α-Defensins are abundant antimicrobial peptides in polymorphonuclear leukocytes and play an important role in innate immunity. We have previously shown that α-defensin-1 can inhibit HIV-1 replication following viral entry. Here we examined the molecular mechanism(s) of α-defensin-1–mediated HIV-1 inhibition. α-Defensin-1 had a direct effect on HIV-1 virions at a low MOI in the absence of serum. The direct effect on HIV-1 virions was abolished by the presence of serum or an increase in virus particles. Studying the kinetics of the HIV life cycle revealed that α-defensin-1 inhibited steps following reverse transcription and integration. Analysis of PKC phosphorylation in primary CD4+ T cells in response to α-defensin-1 indicated that α-defensin-1 inhibited PKC activity. Pretreatment of infected CD4+ T cells with a PKC activator, bryostatin 1, partially reversed α-defensin-1–mediated HIV inhibition. Like α-defensin-1, the PKC isoform–selective inhibitor Go6976 blocked HIV-1 infection in a dose-dependent manner. Furthermore, kinetic studies and analysis of HIV-1 products indicated that α-defensin-1 and Go6976 blocked HIV-1 infection at similar stages in its life cycle, including nuclear import and transcription. Taken together, our studies demonstrate that, in the absence of serum, α-defensin-1 may act directly on the virus, but, in the presence of serum, its effects are on the cell, where it inhibits HIV-1 replication. At least 1 of the cellular effects associated with HIV inhibition is interference with PKC signaling in primary CD4+ T cells. Studying the complex function of α-defensin-1 in innate immunity against HIV has implications for prevention as well as therapeutics.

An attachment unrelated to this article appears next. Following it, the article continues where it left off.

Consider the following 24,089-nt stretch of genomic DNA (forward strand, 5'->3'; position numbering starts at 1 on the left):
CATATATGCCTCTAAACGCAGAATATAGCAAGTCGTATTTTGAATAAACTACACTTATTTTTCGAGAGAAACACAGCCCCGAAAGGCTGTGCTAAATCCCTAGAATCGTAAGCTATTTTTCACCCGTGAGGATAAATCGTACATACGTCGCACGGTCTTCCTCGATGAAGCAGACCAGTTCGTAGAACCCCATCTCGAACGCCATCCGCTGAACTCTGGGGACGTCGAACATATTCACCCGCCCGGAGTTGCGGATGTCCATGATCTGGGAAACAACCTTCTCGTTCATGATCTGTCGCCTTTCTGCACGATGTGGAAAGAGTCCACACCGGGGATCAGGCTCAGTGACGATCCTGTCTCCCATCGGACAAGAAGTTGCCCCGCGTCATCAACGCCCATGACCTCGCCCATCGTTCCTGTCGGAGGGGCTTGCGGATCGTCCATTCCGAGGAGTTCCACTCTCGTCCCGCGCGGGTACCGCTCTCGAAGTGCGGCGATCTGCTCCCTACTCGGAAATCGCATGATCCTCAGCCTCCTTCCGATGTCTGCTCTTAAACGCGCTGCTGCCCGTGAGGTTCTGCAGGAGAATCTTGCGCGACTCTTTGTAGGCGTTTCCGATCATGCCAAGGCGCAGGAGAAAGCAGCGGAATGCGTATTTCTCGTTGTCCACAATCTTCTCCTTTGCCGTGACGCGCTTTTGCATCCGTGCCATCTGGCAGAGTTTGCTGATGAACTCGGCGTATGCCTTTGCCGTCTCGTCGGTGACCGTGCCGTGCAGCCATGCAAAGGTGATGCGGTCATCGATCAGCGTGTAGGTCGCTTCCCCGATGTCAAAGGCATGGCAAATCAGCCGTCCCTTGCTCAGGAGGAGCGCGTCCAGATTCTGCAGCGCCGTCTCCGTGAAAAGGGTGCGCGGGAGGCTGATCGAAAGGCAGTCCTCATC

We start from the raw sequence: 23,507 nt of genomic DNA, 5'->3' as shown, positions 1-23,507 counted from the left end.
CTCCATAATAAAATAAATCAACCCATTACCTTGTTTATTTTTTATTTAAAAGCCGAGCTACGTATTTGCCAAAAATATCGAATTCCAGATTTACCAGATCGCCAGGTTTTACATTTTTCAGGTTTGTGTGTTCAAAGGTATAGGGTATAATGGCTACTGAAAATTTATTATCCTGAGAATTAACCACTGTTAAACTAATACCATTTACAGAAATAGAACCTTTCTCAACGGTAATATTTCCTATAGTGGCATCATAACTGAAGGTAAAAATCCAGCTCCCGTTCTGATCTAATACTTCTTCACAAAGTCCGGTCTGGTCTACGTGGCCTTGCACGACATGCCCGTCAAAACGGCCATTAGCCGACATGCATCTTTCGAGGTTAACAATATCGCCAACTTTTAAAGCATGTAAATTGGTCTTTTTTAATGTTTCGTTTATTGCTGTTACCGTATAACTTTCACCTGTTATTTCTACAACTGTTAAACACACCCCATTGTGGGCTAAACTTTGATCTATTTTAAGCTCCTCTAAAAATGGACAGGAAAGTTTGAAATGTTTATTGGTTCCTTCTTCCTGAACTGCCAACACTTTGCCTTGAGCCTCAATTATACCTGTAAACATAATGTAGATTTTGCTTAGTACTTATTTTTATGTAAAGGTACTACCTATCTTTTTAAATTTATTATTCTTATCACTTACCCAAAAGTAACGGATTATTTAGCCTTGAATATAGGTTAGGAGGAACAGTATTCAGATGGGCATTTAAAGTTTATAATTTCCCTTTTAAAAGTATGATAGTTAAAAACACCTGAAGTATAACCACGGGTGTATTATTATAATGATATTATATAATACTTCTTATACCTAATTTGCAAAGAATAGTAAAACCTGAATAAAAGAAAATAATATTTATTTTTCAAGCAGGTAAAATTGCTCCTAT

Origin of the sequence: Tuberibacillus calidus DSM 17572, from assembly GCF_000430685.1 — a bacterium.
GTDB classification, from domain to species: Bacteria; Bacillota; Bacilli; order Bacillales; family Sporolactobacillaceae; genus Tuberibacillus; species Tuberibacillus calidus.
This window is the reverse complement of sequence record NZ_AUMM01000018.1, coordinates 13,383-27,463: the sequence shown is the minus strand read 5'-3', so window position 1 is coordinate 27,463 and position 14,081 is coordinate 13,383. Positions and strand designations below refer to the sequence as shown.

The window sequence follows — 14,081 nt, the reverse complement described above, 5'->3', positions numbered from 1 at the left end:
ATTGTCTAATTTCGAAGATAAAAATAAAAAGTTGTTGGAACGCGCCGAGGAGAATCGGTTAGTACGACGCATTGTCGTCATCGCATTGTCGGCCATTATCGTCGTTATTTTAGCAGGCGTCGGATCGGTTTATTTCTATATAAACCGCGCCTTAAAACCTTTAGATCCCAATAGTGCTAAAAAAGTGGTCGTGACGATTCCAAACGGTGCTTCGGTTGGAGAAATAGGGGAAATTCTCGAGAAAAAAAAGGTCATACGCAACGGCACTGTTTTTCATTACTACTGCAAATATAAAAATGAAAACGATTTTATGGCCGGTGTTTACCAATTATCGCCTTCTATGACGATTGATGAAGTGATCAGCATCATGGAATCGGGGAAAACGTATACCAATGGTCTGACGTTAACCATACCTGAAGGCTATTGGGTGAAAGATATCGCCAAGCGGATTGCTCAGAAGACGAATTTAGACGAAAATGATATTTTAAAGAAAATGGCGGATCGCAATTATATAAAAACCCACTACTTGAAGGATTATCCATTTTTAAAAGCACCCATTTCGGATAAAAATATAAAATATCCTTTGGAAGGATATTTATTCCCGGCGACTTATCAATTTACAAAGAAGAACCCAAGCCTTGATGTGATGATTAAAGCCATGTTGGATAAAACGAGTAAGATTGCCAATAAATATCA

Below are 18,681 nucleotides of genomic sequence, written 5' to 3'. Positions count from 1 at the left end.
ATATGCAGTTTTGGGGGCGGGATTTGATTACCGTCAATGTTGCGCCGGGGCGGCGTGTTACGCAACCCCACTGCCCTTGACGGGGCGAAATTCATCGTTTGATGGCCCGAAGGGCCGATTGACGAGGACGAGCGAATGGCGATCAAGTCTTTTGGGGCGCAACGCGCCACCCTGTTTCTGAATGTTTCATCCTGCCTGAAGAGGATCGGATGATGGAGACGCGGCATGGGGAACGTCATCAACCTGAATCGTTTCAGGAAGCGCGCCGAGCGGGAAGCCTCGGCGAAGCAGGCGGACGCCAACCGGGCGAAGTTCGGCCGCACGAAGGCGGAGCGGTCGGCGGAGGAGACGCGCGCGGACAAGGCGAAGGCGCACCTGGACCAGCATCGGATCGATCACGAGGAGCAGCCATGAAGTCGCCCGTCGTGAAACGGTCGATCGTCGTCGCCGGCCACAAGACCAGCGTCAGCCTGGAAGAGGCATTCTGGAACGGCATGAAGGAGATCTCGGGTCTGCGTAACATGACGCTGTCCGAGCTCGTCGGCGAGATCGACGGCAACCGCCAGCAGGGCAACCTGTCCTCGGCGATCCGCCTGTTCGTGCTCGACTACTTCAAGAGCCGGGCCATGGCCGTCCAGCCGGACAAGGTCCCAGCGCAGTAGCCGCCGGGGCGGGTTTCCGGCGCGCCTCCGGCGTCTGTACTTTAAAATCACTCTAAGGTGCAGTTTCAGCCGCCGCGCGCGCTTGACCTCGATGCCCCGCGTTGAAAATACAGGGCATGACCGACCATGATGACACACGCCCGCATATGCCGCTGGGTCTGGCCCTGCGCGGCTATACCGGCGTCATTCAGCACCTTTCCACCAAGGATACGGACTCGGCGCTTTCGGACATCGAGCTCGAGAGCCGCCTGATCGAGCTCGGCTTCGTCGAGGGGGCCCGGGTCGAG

Theresa L. Chang, Jesus Vargas Jr., Armando DelPortillo, Mary E. Klotman
Usage data is cumulative from January 2019 through January 2020.
Usage information is collected from two different sources: this site (JCI) and Pubmed Central (PMC). JCI information (compiled daily) shows human readership based on methods we employ to screen out robotic usage. PMC information (aggregated monthly) is also similarly screened of robotic usage.
Various methods are used to distinguish robotic usage. For example, Google automatically scans articles to add to its search index and identifies itself as robotic; other services might not clearly identify themselves as robotic, or they are new or unknown as robotic. Because this activity can be misinterpreted as human readership, data may be re-processed periodically to reflect an improved understanding of robotic activity. Because of these factors, readers should consider usage information illustrative but subject to change.